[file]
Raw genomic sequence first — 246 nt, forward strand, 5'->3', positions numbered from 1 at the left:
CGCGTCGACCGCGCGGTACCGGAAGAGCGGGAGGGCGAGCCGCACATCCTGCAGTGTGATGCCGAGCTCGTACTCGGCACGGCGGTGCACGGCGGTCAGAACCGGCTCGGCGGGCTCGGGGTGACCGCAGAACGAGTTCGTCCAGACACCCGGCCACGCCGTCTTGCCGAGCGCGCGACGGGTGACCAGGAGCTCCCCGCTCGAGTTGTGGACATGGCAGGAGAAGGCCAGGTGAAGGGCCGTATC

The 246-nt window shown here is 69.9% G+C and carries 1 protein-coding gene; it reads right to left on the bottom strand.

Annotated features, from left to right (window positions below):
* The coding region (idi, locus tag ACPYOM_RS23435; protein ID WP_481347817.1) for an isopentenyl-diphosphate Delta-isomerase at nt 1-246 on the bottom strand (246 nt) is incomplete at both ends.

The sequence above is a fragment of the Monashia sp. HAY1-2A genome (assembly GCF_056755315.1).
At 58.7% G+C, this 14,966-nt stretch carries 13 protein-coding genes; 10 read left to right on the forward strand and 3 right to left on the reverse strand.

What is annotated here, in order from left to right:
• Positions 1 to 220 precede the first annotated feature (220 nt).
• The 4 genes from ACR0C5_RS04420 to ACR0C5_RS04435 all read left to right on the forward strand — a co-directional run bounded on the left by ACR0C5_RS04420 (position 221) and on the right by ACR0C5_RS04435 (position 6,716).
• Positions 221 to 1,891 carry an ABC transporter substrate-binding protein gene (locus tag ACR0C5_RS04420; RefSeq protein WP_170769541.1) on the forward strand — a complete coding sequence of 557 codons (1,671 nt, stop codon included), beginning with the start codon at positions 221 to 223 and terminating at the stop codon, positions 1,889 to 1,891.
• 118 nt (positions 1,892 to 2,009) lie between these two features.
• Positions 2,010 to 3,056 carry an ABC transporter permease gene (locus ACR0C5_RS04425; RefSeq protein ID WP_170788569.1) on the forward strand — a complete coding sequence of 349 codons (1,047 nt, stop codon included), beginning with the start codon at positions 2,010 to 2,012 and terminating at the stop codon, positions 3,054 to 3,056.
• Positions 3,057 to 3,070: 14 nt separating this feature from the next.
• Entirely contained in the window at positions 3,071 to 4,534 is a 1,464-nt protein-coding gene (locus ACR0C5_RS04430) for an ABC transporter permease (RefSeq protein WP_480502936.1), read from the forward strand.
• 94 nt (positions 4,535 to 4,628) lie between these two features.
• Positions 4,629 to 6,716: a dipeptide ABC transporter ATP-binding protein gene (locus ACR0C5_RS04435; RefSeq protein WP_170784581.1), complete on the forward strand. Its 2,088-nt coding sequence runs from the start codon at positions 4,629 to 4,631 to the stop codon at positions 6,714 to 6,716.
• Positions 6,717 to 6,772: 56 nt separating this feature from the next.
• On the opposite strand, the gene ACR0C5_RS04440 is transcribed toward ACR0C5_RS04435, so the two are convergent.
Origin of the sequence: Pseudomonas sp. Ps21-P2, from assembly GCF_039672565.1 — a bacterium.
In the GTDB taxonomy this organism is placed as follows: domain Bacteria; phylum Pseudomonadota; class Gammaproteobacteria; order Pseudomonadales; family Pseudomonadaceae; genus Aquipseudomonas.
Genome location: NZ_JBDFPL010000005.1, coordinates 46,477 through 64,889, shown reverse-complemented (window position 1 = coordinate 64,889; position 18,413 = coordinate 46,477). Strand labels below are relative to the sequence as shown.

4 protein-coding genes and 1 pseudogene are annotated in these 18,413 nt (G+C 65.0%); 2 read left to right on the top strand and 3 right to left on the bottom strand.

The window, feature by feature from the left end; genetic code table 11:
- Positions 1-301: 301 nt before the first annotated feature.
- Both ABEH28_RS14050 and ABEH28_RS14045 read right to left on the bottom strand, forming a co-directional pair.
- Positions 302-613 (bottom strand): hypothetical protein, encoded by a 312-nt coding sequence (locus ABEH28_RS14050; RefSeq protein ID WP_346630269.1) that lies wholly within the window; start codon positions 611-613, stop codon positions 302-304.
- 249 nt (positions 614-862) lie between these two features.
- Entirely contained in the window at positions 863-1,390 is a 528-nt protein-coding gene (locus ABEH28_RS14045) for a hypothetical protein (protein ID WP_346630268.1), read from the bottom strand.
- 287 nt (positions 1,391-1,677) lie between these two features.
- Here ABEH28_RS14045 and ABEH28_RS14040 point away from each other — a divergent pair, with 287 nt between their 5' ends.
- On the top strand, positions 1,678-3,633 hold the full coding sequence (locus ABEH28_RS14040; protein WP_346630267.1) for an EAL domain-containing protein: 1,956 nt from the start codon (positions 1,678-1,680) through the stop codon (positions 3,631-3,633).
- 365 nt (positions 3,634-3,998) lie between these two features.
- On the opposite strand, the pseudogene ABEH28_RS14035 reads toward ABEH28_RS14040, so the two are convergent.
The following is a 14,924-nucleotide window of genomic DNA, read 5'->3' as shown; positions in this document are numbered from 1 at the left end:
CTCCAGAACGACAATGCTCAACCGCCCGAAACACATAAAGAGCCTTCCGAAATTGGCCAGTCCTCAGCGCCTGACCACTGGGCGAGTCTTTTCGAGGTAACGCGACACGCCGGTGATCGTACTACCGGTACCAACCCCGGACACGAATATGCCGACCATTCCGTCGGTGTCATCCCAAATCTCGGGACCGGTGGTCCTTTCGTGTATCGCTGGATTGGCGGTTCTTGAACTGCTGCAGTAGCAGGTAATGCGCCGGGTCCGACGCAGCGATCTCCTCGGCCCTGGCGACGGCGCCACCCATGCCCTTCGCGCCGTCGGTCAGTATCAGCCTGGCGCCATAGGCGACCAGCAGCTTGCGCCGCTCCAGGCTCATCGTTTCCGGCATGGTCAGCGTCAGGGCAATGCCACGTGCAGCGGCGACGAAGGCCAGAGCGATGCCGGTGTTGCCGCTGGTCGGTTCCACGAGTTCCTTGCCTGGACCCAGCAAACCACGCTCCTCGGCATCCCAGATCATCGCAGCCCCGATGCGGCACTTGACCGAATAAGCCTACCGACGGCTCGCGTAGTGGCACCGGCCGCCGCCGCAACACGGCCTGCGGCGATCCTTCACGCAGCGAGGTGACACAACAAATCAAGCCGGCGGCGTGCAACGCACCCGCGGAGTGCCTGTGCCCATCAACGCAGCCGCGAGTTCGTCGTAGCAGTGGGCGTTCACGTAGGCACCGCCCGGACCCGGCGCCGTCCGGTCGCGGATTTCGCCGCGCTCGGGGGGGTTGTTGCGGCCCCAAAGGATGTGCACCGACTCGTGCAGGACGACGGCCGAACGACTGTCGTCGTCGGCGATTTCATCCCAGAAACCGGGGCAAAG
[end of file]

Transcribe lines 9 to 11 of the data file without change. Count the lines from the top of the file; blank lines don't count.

• Positions 1 to 220 precede the first annotated feature (220 nt).
• The 4 genes from ACR0C5_RS04420 to ACR0C5_RS04435 all read left to right on the forward strand — a co-directional run bounded on the left by ACR0C5_RS04420 (position 221) and on the right by ACR0C5_RS04435 (position 6,716).
• Positions 221 to 1,891 carry an ABC transporter substrate-binding protein gene (locus tag ACR0C5_RS04420; RefSeq protein WP_170769541.1) on the forward strand — a complete coding sequence of 557 codons (1,671 nt, stop codon included), beginning with the start codon at positions 221 to 223 and terminating at the stop codon, positions 1,889 to 1,891.